Kentikian Was the Real Heavyweight in Germany Saturday Night

BY Phil Woolever ON March 31, 2011
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susi-kentikian_10320080320201334933A LAND OF EQUAL OPPORTUNITY - For her hotly heralded return after an eight month layoff, Susi "Killer Queen" Kentikian weighed in at 111 1/2, a quarter pound more than her rival Ana Arrazola did, at 111 1/2.

Add them up and the girl's total is just a pinch less than Albert Sosnowski, 224 1/2, weighed in, and almost 30 pounds under Alexander Dimitrenko, 252 3/4.

Do the mauling marketing math in heavyweight hungry Germany and the equation comes out as quite a surprise compared to most other professional locales, especially considering the proven popularity of numerous 4-6 round undercard collisions between a variety of large European hopefuls who converge on th e active boxing scene here.

As a main event attraction, Kentikian carries the weight and does the heavy lifting at the ticket office.

As she proved once again last Saturday night in Hamburg, Kentikian seems like one of the real heavyweights in German boxing. Dimitrinko - Sosnowski, an interesting, fairly important bout, was languishing before a wandering public eye after being postponed from December after Dimitrenko fainted in the dressing room.  

After it was announced just a couple weeks before the card that Kentikian had been added to the card, the event became a hot ticket.

Fighters like Dimitrenko can't help it that Kentikian has been cast as a rugged, ultra-healthy sex symbol in many ad campaigns around the Deutschland dukeout scene.

Kentikian has also recently released a well publicized, auto-biographical "lifestyle/fitness" type book.      

During fight week there were three additional video links on the German media "Bild.de" site to Kentikian, two of which were subject matter completely unrelated to the pending contest. Both sidebars featured "the feminine side" of Kentikian, including some rather silly boxing related cheesecake poses.

The most blaring headline touted one steamy statement at the very end of one video interview, in which Kentikian indicates women boxers follow the same no-sex training habits as men.

At least they didn't make the heavyweights wear bikini briefs for the weigh-in.

Dimitrenko and Sosnowski were engaged in an elimination for another chance at the Klitschko sweepstakes. Neither man looked like they should be in with a Klitschko unless it's as a sparring partner. It was a draining exercise between two solid pros, but much of Dimitrenko- Sosnowski was a sloppy slog, including two times the fighters waltzed themselves to the floor.

After a slow start, Dimitrenko got stung until he woke up. Slowly but surely his size advantage just wore down the always advancing Sosnowski. Both men are legitimate top ten European heavyweights. Both men sometimes missed by a mile.

Finally, in the 12th frame, Dimitrenko hoisted the type of uppercut that makes him look like a future threat. The usually sturdy Sosnowski crumpled flat, out cold as if he'd been dropped from the rafters. Ten minutes later, Sosnowski still didn't know what planet he was on, but was hopefully OK as he left under his own steam.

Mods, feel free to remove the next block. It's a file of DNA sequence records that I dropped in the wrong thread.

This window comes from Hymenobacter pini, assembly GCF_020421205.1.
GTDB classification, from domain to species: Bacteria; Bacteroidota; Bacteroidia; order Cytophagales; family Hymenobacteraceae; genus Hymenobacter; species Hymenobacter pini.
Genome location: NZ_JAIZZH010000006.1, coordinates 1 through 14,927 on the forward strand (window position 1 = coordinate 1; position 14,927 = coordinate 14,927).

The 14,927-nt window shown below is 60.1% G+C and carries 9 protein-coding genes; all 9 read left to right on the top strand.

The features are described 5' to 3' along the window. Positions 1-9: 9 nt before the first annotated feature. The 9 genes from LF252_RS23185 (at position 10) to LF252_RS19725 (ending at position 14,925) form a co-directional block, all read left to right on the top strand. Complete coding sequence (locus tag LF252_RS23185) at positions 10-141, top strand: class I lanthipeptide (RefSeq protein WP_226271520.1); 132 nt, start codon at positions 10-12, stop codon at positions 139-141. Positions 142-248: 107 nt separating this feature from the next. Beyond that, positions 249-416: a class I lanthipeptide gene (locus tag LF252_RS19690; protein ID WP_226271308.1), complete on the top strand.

Dimitrenko's fight was the primary warm-up act and television opener for Kentikian's spotlight before the typically huge German broadcast audience.

Dimitrenko, now in position again for a much bigger fight, was more animated and entertaining than usual during the post fight scene, but by then many in the crowd were already waiting for Kentikian's entrance.

23 year old Armenian born Hamburg resident Kentikian has recently been billed as the best professional boxer in Germany (it's still Felix Sturm, though he'll probably lose by the time anyone believes me). Kentikian wasn't anywhere near rust-free last Saturday, but she was still in good shape and almost as busy as always.

Media previews focused on the fact that Arrazola, now 19-5-3, had three children. Indeed, Arrazola turned out to be one tough mother. Kentikian won by a comfortable margin, but she got tagged more than a few times and she failed to deliver a promised knockout.

"It was tougher than I thought to come back after the time off, but I did not underestimate her," said Kentikian, who wants to stay busier.

Kentikian's fight schedule has decreased in direct correlation with subsequent years since 2007, when she was breaking into the public eye and fought five times. Then it was four fights in '08, three in '09, and two last year. At that rate she's seen her action for this season, but it seems like management and promotional readjustments are behind her, which hopefully translates to more bouts.

Kentikian is likely to resume her sporadic but profitable German tour of medium sized venues. She'd probably be crazy to think about taking a fight in the USA. 

Professional purses are a much more private matter around here, so Kentikian's earnings were not divulged during the promotion. She and Dimitrenko probably pocketed around the same amount, in quite different sized pockets.  

Kentiakian is listed at 5'1. Dimitrenko 6'7.

On a Saturday night in a German boxing ring, Kentikian was the real heavyweight.

It says a lot about the state of women's boxing here that despite a dramatic knockout, the big bruiser still couldn't get out of the small slugger's shadow.

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